Teen Depression: What Every Parent and Teen Needs to Know

Teen depression is serious
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The Mayo Clinic has described teen depression as a serious mental health problem that causes a persistent feeling of sadness and loss of interest in activities.

It affects how a teenager thinks, feels and behaves and can cause emotional, psychological and physical problems. Issues such as peer pressure, family problems, academic expectations and changing bodies can bring a lot of ups and downs for teenagers. For some teens, the lows are more than just temporary feelings. They’re symptoms of clinical depression.

Untreated depression can have serious consequences. Fortunately, for most teens, depression symptoms ease with counseling and, for some, a combination of therapy and medication.

Emotional changes and dramatic shifts of feelings and thoughts during these times may include:

— Feelings of sadness, which can include crying spells for no apparent reason
— Loss of interest and pleasure in involvements and activities
— Feeling hopeless or feeling a sense of emptiness
— Feelings of worthlessness or debilitating guilt
— Low self-esteem
— Fixation on past failures or exaggerated self-blame and self-criticism
— Sleeping too much or not enough
— Loss of appetite
— Trouble thinking, making decisions, concentrating and remembering things
— Dramatic increase in use of alcohol or drugs, including prescription and over-the-counter medication
— Social isolation
— Paying less attention to personal hygiene or appearance
— Angry outbursts, disruptive or risky behavior or other acting-out behaviors
— Self-harm that may include cutting or burning of one’s body
— Making a suicide plan or a suicide attempt
— An ongoing feeling that prospects for life and the future are grim and hopeless
— Increased and/or more frequent thoughts of death, dying or suicide

Dear Beatty,

I am a 17-year-old senior at East Hampton High School. I’ve been depressed for the past two years since my parents’ divorce. My father at times was verbally and physically abusive toward my mom and me — especially when he had too much to drink. Even though it’s been difficult financially, my mom and I have been able to stay in our house. My father has moved to another state. He rarely calls, and even though we weren’t close and there were certainly many troubled times, I still miss my old family life. I recently have had thoughts of suicide, even though I don’t think I have the courage to do it.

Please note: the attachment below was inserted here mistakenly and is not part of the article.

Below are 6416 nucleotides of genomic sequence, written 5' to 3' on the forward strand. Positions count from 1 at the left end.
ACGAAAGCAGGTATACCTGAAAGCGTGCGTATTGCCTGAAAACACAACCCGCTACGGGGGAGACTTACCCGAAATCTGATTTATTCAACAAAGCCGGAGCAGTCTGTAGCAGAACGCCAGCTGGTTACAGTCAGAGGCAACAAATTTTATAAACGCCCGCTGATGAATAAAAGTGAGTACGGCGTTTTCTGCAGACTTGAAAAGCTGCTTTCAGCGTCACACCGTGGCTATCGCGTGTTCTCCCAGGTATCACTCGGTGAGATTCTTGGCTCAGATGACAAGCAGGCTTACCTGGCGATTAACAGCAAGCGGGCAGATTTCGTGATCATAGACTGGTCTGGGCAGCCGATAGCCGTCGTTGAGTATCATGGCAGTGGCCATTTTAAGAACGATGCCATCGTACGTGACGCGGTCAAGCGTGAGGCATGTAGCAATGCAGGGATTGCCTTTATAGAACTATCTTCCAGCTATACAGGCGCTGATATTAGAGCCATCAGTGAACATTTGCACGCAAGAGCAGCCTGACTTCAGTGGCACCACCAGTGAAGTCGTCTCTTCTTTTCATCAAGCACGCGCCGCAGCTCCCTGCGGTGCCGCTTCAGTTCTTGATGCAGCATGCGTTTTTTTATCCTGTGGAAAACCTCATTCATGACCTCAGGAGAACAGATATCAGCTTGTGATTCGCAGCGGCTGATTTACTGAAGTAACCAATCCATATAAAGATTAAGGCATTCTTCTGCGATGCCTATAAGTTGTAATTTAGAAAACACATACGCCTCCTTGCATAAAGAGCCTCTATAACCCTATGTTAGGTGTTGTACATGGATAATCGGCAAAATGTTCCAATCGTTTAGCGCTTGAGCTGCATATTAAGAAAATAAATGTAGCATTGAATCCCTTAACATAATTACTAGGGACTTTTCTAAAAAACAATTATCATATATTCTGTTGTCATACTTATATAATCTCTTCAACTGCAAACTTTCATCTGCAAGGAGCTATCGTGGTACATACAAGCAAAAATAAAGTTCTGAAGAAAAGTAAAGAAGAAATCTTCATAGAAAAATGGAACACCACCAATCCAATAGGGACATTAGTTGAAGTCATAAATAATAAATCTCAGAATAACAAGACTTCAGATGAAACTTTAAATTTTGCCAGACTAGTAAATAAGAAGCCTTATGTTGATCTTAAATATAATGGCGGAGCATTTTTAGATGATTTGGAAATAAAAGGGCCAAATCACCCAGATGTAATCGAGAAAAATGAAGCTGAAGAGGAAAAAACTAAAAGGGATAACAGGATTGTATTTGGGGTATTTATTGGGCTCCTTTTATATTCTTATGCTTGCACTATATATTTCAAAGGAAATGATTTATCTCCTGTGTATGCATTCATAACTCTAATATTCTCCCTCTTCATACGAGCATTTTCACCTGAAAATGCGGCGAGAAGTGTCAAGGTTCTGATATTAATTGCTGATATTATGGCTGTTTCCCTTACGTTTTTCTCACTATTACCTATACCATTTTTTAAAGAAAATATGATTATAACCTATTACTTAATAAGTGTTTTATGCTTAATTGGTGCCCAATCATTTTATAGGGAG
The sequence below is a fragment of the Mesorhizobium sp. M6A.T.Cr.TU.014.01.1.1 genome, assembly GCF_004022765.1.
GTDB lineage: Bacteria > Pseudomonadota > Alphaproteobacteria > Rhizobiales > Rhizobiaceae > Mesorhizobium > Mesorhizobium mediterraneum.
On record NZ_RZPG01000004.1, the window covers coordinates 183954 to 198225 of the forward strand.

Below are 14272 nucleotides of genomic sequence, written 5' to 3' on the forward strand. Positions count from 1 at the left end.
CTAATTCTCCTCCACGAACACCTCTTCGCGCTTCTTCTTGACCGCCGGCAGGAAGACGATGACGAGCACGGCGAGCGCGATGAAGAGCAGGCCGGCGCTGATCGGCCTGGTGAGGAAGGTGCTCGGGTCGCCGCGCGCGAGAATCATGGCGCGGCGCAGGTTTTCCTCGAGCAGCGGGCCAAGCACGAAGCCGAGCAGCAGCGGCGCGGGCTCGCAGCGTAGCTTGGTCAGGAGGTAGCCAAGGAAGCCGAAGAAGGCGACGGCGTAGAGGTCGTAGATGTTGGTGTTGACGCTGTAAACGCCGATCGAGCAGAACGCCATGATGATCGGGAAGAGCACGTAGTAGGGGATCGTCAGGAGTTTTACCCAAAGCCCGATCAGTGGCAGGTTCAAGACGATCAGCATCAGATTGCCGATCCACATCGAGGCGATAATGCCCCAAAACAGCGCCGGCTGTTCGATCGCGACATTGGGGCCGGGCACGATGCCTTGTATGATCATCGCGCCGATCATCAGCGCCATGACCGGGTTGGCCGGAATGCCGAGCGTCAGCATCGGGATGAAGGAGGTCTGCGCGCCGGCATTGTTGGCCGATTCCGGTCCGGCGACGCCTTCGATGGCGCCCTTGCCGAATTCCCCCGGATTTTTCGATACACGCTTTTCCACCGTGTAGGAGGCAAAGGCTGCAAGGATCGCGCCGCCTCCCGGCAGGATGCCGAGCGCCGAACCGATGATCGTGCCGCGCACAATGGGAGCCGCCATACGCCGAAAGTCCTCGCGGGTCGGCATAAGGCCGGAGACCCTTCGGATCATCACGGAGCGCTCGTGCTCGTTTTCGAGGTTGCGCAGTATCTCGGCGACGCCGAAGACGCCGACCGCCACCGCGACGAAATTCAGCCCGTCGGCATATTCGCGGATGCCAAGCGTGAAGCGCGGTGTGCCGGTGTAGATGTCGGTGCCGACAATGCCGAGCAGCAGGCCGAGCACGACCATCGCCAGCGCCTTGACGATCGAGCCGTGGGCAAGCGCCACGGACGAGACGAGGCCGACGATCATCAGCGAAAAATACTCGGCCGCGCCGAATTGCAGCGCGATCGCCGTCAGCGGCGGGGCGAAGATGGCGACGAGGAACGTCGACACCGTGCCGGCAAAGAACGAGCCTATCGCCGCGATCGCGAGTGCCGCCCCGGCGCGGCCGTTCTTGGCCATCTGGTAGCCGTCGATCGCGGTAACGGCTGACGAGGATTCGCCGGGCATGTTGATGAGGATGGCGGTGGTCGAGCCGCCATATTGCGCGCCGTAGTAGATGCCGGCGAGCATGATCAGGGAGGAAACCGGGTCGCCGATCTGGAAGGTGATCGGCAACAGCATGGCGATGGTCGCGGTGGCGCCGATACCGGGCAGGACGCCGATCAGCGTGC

P.S. Beatty, I met you at East Hampton High School and thought that maybe you could help.

-Antonio, Sag Harbor

Dear Antonio,

What a brave young man you are for writing to me. I am so glad that I convinced you — and hopefully the other students in your classes — that it is a strength and not a weakness to reach out and ask for help. We all go through so many ups and downs in our lives and we need to remind ourselves that we don’t need to take this journey on our own. Thank you for sharing what’s going on in your life and for trusting me to try and help you.

It makes perfect sense that you are feeling depressed about your parents’ divorce, even though you say they fought a lot and that your father was verbally and physically abusive to both you and your mother. Divorce is like a death and most people go through a number of different stages including (not necessarily in any particular order): denial, anger, depression and, finally, acceptance.

On the one hand, I’m sure you’re relieved that you no longer have to witness your parents fighting and arguing. On the other hand, I completely understand the emptiness that you must be feeling — particularly since you and your dad rarely talk now. Are their any plans for visits? Are you going to be able to spend some holidays and vacations with him? Assuming, of course, that you will be emotionally and physically safe with him.

Are you able to talk to your mom about how you’re feeling? Does she know how depressed you are? Even in the closest of relationships, people are not mind readers. It’s important for our emotional well-being to express our feelings to people we trust. Hopefully, they will be able to guide us in a positive direction.

Do you have a few or even one close friend you can trust who may have gone through a similar situation who you can to talk to? Since you’re a student at East Hampton High School, you should know that there are a number of really good counselors who I know would be able to help you get your life back on track. Reaching out to me was a really good first step.

Now it’s time to find someone who you can talk to on a regular basis — until you start to feel better. Would you consider attending a group for other young people who are dealing with the pain of family divorce? What’s clear to me is that right now you need support! If you’d like, I can help you set up a meeting with one of your school counselors ASAP. You can email me at [email protected].


Beatty Cohan, MSW, LCSW, AASECT

Beatty Cohan, MSW, LCSW, AASECT is a nationally recognized psychotherapist, sex therapist, author of For Better for Worse Forever: Discover the Path to Lasting Love, national speaker, national radio and television expert guest and host of the weekly ASK BEATTY SHOW on the Progressive Radio Network. Beatty has a private practice in New York City and East Hampton.

Beatty would love to hear from you. You can email your questions and comments to [email protected]. For more info go to beattycohan.com.